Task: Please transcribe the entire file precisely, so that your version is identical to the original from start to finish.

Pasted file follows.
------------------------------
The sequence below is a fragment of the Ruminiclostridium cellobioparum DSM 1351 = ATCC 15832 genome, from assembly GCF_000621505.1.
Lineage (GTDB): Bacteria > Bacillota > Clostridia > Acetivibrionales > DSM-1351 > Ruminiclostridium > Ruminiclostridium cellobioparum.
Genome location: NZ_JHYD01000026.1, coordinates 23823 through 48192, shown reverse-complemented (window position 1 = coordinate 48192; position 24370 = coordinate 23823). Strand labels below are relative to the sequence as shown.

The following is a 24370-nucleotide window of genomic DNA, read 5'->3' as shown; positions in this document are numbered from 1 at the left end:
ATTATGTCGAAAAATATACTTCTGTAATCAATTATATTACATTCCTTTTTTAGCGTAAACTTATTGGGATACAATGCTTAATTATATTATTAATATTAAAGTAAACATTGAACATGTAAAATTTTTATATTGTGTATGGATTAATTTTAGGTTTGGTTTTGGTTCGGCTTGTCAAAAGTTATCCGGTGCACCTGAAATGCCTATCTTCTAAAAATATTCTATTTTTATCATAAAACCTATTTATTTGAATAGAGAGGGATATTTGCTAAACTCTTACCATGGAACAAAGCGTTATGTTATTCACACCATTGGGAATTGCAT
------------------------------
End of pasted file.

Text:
The sequence below is a fragment of the Ruminiclostridium cellobioparum DSM 1351 = ATCC 15832 genome, from assembly GCF_000621505.1.
Lineage (GTDB): Bacteria > Bacillota > Clostridia > Acetivibrionales > DSM-1351 > Ruminiclostridium > Ruminiclostridium cellobioparum.
Genome location: NZ_JHYD01000026.1, coordinates 23823 through 48192, shown reverse-complemented (window position 1 = coordinate 48192; position 24370 = coordinate 23823). Strand labels below are relative to the sequence as shown.

The following is a 24370-nucleotide window of genomic DNA, read 5'->3' as shown; positions in this document are numbered from 1 at the left end:
ATTATGTCGAAAAATATACTTCTGTAATCAATTATATTACATTCCTTTTTTAGCGTAAACTTATTGGGATACAATGCTTAATTATATTATTAATATTAAAGTAAACATTGAACATGTAAAATTTTTATATTGTGTATGGATTAATTTTAGGTTTGGTTTTGGTTCGGCTTGTCAAAAGTTATCCGGTGCACCTGAAATGCCTATCTTCTAAAAATATTCTATTTTTATCATAAAACCTATTTATTTGAATAGAGAGGGATATTTGCTAAACTCTTACCATGGAACAAAGCGTTATGTTATTCACACCATTGGGAATTGCAT